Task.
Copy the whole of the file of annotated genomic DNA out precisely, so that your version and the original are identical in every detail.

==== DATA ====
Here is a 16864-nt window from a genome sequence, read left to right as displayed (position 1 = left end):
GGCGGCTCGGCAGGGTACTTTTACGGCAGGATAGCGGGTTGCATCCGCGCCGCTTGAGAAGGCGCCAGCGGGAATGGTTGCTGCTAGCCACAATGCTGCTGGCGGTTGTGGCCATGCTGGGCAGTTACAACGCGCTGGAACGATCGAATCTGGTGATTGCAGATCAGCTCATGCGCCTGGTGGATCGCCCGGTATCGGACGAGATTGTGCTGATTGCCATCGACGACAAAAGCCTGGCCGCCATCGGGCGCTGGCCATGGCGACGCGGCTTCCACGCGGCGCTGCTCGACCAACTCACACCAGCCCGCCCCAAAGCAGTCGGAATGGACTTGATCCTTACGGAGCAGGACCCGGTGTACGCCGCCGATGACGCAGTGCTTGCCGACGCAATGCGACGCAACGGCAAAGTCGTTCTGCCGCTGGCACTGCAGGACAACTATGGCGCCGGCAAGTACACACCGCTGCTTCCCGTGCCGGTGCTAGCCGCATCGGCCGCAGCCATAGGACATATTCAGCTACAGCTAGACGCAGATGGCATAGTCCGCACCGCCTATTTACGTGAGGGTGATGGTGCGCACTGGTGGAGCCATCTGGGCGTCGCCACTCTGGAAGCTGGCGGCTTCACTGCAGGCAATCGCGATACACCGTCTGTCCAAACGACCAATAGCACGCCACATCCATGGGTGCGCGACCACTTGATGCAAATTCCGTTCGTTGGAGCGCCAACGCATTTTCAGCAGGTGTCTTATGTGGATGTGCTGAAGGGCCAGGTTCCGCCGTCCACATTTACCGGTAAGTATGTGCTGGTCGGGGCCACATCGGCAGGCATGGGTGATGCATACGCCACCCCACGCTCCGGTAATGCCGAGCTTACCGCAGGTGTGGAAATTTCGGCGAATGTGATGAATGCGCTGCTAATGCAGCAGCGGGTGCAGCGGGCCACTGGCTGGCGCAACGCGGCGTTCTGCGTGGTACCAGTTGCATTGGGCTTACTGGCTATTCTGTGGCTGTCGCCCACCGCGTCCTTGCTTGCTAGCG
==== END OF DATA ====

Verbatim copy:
Here is a 16864-nt window from a genome sequence, read left to right as displayed (position 1 = left end):
GGCGGCTCGGCAGGGTACTTTTACGGCAGGATAGCGGGTTGCATCCGCGCCGCTTGAGAAGGCGCCAGCGGGAATGGTTGCTGCTAGCCACAATGCTGCTGGCGGTTGTGGCCATGCTGGGCAGTTACAACGCGCTGGAACGATCGAATCTGGTGATTGCAGATCAGCTCATGCGCCTGGTGGATCGCCCGGTATCGGACGAGATTGTGCTGATTGCCATCGACGACAAAAGCCTGGCCGCCATCGGGCGCTGGCCATGGCGACGCGGCTTCCACGCGGCGCTGCTCGACCAACTCACACCAGCCCGCCCCAAAGCAGTCGGAATGGACTTGATCCTTACGGAGCAGGACCCGGTGTACGCCGCCGATGACGCAGTGCTTGCCGACGCAATGCGACGCAACGGCAAAGTCGTTCTGCCGCTGGCACTGCAGGACAACTATGGCGCCGGCAAGTACACACCGCTGCTTCCCGTGCCGGTGCTAGCCGCATCGGCCGCAGCCATAGGACATATTCAGCTACAGCTAGACGCAGATGGCATAGTCCGCACCGCCTATTTACGTGAGGGTGATGGTGCGCACTGGTGGAGCCATCTGGGCGTCGCCACTCTGGAAGCTGGCGGCTTCACTGCAGGCAATCGCGATACACCGTCTGTCCAAACGACCAATAGCACGCCACATCCATGGGTGCGCGACCACTTGATGCAAATTCCGTTCGTTGGAGCGCCAACGCATTTTCAGCAGGTGTCTTATGTGGATGTGCTGAAGGGCCAGGTTCCGCCGTCCACATTTACCGGTAAGTATGTGCTGGTCGGGGCCACATCGGCAGGCATGGGTGATGCATACGCCACCCCACGCTCCGGTAATGCCGAGCTTACCGCAGGTGTGGAAATTTCGGCGAATGTGATGAATGCGCTGCTAATGCAGCAGCGGGTGCAGCGGGCCACTGGCTGGCGCAACGCGGCGTTCTGCGTGGTACCAGTTGCATTGGGCTTACTGGCTATTCTGTGGCTGTCGCCCACCGCGTCCTTGCTTGCTAGCG